Beat the High Cost of Streaming
The fundamental difference between broadcast and cable vs. streaming media is the cost. While the production costs are basically the same for each, the cost per viewer is quite different. The larger the audience, the cheaper it is to distribute the content in the broadcasting and cable worlds. In the streaming world, the larger the audience, the more expensive it is to distribute the content.
Streaming is more expensive as the audience grows because the Webcaster pays per stream -- for the bandwidth used to carry the stream. Since video files are larger than traditional text files, every time an Internet user clicks "play" on a video file, the company serving the stream must pay for the bandwidth on which the video is being transmitted. To make matters worse, video served with broadband uses twice as much bandwidth as narrowband connections do.
Because streaming is so expensive, it begs a few questions: How can the small guys get in the streaming business and stay without losing their shirts? Why aren't the big guys such as the networks and the movie companies diving in headfirst? Can technology help?
Several well-known streaming companies have gone down the drain during the past several months. There are myriad reasons why, but it makes one wonder how the little guys can get and stay in the streaming business.
Money -- more specifically, operating cost -- is the issue, but not one that is insurmountable.
To cover production and bandwidth costs, streaming companies must do one of three things: sell subscriptions to their content (similar to basic and premium cable); sell advertising in their content (similar to broadcast); or sell a combination of both.
The challenge in these revenue propositions is perceived value. The content must be perceived as more valuable than broadcast or cable content to demand the higher cost of advertising necessary to make streaming affordable. The kick in the pants is that the content is more valuable than that of broadcast or cable because of the interactivity.
Traditional advertising, even video advertising, is one-dimensional. It delivers a message and may even contain a call to arms, but the purchaser must always go someplace else for more information or to buy the product. With interactivity, a purchaser can go online, watch a commercial, click to the site, ask questions, customize his purchase and buy the product, all in one stop.
This is a marketer's dream come true -- talking to, interacting with and conducting a one-on-one sale with each customer. That individualized service is the advertising value.
If this is such a fantastic value for advertisers, and a potential revenue generator, then why aren't the mega-media companies and movie studios jumping on the streaming bandwagon?
While the cost of streaming is still an issue even for multimillion-dollar companies, the bigger part of the problem is that these companies will have to change their entire mind-sets, which will cost money. Programming for the Internet is totally different than for television or the movies. The programming must be short-form, informative and entertaining. The viewing boxes are small, and Net congestion makes viewing the video tedious, thus plotlines, character development and long-running programs are not suited to the Internet.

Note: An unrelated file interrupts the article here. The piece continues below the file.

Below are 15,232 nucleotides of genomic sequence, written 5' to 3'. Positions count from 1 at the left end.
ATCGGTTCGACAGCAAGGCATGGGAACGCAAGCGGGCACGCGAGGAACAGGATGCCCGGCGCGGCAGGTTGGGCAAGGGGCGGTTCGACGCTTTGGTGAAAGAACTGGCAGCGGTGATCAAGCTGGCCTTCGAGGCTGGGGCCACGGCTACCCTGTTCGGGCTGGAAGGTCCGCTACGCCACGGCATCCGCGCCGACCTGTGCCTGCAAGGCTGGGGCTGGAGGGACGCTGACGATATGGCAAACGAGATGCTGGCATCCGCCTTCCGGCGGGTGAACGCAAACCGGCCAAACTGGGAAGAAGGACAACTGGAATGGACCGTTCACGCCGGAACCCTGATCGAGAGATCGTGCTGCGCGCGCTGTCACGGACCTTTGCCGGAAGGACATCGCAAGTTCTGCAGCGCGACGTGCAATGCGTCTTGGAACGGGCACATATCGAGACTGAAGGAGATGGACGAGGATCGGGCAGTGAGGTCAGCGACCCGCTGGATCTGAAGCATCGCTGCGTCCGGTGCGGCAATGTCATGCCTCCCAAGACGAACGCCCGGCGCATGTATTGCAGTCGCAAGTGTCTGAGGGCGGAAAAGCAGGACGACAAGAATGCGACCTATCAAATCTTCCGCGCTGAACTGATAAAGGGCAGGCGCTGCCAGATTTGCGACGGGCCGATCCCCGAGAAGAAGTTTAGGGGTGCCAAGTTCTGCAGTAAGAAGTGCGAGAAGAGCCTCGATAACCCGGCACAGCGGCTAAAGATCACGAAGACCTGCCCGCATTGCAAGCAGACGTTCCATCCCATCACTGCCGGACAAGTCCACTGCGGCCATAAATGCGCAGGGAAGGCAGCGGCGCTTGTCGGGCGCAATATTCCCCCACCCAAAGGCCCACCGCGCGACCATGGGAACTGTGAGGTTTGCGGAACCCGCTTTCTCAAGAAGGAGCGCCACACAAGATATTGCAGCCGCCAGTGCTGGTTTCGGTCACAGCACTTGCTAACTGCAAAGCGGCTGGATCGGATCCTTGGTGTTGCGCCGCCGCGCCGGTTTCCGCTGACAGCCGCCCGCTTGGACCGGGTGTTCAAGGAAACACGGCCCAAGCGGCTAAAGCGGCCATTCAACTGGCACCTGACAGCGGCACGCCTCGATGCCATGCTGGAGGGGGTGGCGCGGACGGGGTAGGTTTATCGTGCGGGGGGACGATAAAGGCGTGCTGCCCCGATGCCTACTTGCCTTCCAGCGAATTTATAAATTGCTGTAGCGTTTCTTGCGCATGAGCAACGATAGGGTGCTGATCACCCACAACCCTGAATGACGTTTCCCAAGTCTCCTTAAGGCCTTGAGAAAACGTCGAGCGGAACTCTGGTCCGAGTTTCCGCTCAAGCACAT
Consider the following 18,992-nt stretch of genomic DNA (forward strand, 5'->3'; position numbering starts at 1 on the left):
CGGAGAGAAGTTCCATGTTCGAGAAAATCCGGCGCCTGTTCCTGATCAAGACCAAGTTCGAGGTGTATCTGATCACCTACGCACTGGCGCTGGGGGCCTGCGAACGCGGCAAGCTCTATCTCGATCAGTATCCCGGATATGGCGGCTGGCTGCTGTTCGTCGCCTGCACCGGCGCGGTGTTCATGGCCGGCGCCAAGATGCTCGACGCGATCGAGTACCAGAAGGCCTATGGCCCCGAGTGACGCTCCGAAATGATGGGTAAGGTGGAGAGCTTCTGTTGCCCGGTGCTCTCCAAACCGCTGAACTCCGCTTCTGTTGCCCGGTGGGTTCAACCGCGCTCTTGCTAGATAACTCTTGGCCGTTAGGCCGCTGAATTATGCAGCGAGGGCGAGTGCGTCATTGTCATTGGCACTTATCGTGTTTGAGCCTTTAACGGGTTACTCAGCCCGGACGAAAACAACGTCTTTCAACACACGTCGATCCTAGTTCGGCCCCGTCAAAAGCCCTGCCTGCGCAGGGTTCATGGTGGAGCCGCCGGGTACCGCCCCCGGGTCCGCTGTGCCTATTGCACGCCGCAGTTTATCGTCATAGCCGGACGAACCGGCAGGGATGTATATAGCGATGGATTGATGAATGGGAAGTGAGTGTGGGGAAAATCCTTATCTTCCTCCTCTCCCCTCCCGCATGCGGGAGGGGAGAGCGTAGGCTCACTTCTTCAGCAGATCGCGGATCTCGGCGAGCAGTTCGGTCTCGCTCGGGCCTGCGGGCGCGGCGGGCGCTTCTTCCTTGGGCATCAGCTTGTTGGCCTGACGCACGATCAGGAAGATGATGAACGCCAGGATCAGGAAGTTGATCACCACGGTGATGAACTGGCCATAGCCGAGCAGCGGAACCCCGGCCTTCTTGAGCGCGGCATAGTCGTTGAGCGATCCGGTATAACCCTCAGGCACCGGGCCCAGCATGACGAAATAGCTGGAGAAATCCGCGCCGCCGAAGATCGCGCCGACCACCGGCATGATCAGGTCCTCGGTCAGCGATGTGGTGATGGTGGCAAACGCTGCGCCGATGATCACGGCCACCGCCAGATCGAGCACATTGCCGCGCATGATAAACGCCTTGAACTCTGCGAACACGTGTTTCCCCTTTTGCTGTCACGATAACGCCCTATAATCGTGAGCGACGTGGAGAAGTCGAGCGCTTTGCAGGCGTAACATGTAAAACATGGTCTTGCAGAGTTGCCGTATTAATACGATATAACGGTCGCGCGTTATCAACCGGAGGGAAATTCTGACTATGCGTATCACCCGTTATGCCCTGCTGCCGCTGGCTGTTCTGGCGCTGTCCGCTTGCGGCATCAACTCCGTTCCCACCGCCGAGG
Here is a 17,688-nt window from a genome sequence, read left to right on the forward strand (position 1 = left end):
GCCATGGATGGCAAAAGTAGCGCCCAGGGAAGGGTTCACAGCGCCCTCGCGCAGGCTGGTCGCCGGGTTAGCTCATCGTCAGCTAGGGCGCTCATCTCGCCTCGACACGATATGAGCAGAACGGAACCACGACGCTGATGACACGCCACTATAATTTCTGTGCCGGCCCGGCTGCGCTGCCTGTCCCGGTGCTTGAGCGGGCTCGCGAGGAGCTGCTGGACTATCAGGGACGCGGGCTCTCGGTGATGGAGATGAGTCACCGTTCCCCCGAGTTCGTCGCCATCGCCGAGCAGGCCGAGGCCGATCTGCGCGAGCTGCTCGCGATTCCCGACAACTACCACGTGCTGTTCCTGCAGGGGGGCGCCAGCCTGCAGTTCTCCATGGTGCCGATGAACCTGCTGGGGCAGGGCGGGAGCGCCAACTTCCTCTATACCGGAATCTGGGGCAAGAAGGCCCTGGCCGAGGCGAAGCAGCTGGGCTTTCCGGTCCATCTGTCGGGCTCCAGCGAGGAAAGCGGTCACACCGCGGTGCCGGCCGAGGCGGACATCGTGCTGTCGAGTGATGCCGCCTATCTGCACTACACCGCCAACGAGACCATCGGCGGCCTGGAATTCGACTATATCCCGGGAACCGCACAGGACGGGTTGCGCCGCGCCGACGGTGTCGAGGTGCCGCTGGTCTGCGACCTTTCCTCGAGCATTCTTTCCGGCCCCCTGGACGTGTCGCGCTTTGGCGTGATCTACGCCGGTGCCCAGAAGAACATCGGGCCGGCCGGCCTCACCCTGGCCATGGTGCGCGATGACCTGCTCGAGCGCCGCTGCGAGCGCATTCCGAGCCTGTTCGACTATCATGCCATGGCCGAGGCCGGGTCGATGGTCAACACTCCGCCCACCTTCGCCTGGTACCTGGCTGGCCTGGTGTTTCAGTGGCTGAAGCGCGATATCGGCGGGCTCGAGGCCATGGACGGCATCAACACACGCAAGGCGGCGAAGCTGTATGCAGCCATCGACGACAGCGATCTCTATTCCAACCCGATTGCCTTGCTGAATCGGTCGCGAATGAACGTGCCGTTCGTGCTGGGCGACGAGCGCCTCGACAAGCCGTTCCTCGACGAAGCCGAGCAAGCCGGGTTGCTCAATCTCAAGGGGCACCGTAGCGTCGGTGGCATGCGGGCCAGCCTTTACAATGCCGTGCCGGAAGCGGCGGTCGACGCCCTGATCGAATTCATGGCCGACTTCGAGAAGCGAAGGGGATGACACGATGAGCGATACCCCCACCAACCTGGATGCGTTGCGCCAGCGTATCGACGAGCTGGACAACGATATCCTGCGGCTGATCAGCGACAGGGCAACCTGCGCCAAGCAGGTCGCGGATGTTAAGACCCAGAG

Additionally, the sales forces of big media companies would have to change their sales process from one of mass viewer reach to a targeted, high-value audience that is proactive in their online pursuits.
Besides, right now they are making enough money to stay put. And, if and when they are ready to jump into the 21st century, they can ride on the coattails of the entrepreneurs who already have blazed the trails.
Finally, there is the question of whether technology can help with the costs, thus making streaming more affordable and accessible to everyone. The answer is yes.
All new technologies are expensive in the beginning. Look back to the early days of the Internet, when the price of laying cable and the cost of basic infrastructure were through the roof. While still expensive today, the prices are more reasonable and the quality is far superior.
This equalization of cost and value is true in every industry since the beginning of time. We need only to look at the first television sets, computers and VCRs to see the strides made in making better technology more affordable.
The same is true of streaming. Over time, the cost of bandwidth will come down, the number of suppliers will increase and the cost of high-speed access will become more reasonable.
Additionally, the technology around encoding will change so that streaming files will be able to be encoded at a lower rate, thus making the file smaller, using less bandwidth for transmission and making it cheaper all around.
Although many are still waiting for broadband to arrive, and while streaming costs are still high, there are many opportunities to succeed in streaming video here and now. But you must take an Internet approach, targeted to and tailored for the Internet and its audiences.
• Ray Marione is vice president of brand strategy at online video media company iNEXTV.com, New York. Reach him at firstname.lastname@example.org.